If $G$ has a homomorphism onto a finite cyclic group, then it is inner amenable? (For every subset count the number of elements in the factor.) If so then the free Burnside group is certainly inner amenable. On the other hand, by Zelmanov's theorem, there exists a finite index subgroup of $B(2,665)$ which does not have finite factors. That group also is i.c.c., etc. So you may want to ask your question about that group. What is the reason for this question? There is a "similar" and quite popular question of whether $B(2,n)$, $n\gg 1$, has property (T). Y. Shalom conjectured in his ICM talk that it has. Gromov (unpublished) conjectured that it has not.
Edit: I was wrong in the first statement. The counting does not produce a measure because two disjoint subsets can map to the same set in the factor-group. So the question about inner amenability of $B(2,665)$ is open.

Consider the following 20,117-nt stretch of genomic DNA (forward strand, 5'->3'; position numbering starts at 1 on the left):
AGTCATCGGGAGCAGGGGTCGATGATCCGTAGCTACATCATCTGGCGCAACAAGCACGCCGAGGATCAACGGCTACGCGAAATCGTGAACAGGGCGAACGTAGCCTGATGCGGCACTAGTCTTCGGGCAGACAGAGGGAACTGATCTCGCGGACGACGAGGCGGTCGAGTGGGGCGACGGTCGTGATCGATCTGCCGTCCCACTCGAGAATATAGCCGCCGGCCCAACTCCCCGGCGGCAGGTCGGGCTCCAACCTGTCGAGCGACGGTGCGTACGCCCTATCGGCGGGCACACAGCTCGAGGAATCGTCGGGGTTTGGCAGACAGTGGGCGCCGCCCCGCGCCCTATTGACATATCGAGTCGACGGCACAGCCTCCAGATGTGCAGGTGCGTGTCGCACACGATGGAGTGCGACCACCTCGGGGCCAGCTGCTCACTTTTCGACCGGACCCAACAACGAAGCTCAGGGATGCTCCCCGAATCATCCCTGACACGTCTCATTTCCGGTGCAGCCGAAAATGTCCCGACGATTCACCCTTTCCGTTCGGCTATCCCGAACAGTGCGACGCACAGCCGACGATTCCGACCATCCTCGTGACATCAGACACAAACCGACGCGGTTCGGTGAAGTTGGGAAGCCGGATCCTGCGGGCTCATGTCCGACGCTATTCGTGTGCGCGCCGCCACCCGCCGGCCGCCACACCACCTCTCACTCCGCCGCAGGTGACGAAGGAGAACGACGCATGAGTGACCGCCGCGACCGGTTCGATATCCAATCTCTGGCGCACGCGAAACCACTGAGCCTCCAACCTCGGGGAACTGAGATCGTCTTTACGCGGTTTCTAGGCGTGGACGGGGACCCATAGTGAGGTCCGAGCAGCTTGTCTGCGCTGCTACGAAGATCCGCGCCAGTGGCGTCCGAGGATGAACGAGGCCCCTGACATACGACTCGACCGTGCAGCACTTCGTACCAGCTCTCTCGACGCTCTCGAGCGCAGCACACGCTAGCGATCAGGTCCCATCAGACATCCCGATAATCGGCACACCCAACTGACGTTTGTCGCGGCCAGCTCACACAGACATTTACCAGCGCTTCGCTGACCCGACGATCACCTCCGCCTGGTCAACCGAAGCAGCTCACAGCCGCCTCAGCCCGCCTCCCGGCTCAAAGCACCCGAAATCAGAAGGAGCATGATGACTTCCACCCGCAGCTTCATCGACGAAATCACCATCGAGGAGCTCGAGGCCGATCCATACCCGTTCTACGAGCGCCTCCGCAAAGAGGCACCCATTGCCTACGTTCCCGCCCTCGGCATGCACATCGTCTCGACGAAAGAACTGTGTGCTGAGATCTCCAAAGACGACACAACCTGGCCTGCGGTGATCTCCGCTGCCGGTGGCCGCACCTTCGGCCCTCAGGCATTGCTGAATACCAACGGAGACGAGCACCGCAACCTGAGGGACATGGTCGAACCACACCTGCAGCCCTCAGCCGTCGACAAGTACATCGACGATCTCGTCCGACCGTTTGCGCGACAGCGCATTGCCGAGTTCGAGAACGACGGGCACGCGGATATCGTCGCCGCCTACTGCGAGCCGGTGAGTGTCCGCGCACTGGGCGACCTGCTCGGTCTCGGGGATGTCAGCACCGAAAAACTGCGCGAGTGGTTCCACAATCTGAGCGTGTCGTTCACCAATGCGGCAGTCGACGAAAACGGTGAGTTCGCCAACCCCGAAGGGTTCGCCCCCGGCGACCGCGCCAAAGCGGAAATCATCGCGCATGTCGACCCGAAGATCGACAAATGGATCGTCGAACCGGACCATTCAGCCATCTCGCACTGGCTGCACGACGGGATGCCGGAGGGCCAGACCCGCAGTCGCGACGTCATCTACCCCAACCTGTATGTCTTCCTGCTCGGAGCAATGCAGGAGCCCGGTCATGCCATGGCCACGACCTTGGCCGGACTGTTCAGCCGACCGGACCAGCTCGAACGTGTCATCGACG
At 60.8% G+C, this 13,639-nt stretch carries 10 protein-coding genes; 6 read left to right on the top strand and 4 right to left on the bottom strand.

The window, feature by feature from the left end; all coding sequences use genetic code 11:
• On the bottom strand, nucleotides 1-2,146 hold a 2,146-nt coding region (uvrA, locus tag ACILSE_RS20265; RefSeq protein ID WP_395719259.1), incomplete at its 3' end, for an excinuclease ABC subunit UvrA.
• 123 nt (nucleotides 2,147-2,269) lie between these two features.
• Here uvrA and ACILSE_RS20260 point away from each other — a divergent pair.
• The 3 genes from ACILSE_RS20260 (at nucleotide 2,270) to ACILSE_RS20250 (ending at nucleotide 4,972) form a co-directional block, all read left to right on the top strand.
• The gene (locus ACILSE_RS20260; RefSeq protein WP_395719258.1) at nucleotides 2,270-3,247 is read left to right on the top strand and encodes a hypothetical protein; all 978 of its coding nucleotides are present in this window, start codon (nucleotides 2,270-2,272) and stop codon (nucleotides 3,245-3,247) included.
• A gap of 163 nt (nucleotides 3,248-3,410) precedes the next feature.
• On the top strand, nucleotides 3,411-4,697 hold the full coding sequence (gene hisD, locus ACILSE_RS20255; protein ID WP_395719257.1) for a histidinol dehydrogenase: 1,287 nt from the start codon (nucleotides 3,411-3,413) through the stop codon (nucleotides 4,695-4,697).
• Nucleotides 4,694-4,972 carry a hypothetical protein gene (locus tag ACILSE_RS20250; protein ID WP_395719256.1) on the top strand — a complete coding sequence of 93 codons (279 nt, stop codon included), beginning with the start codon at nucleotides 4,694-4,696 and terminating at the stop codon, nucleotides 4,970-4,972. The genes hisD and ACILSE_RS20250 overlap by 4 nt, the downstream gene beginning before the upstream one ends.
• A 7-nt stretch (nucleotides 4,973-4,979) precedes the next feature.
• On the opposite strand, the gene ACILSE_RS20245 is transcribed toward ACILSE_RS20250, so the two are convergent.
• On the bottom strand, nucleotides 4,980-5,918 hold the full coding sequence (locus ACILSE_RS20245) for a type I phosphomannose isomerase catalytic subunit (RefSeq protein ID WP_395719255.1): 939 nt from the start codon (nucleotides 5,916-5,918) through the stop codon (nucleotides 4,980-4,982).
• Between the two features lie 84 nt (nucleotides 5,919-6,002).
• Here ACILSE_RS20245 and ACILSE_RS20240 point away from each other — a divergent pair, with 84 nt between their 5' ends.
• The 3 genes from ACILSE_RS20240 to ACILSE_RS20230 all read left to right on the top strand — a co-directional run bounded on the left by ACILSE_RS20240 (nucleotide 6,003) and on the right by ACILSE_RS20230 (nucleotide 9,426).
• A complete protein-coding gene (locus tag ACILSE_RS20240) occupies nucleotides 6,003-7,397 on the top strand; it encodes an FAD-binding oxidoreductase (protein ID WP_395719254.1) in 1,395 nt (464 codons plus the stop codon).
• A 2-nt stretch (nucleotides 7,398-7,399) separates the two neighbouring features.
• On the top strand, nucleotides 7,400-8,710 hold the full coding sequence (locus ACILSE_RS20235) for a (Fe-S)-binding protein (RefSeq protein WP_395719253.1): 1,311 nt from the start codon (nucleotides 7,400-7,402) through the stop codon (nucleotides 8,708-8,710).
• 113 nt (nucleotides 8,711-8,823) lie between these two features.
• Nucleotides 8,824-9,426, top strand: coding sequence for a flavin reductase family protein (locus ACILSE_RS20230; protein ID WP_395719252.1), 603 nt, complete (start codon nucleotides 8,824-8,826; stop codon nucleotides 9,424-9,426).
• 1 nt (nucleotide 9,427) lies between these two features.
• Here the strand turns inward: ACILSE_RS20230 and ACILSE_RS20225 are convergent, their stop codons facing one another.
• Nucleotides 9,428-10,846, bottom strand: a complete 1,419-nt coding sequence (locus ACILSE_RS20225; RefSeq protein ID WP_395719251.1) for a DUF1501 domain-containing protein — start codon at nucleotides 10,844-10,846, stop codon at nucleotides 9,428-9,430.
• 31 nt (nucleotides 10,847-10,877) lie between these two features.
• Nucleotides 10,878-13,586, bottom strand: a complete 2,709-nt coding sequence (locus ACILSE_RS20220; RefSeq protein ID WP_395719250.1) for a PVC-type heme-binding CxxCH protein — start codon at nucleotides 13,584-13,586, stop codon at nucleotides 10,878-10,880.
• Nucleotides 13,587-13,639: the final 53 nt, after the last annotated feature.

If $G$ has a homomorphism onto a finite cyclic group, then it is inner amenable? (For every subset count the number of elements in the factor.) If so then the free Burnside group is certainly inner amenable. On the other hand, by Zelmanov's theorem, there exists a finite index subgroup of $B(2,665)$ which does not have finite factors. That group also is i.c.c., etc. So you may want to ask your question about that group. What is the reason for this question? There is a "similar" and quite popular question of whether $B(2,n)$, $n\gg 1$, has property (T). Y. Shalom conjectured in his ICM talk that it has. Gromov (unpublished) conjectured that it has not.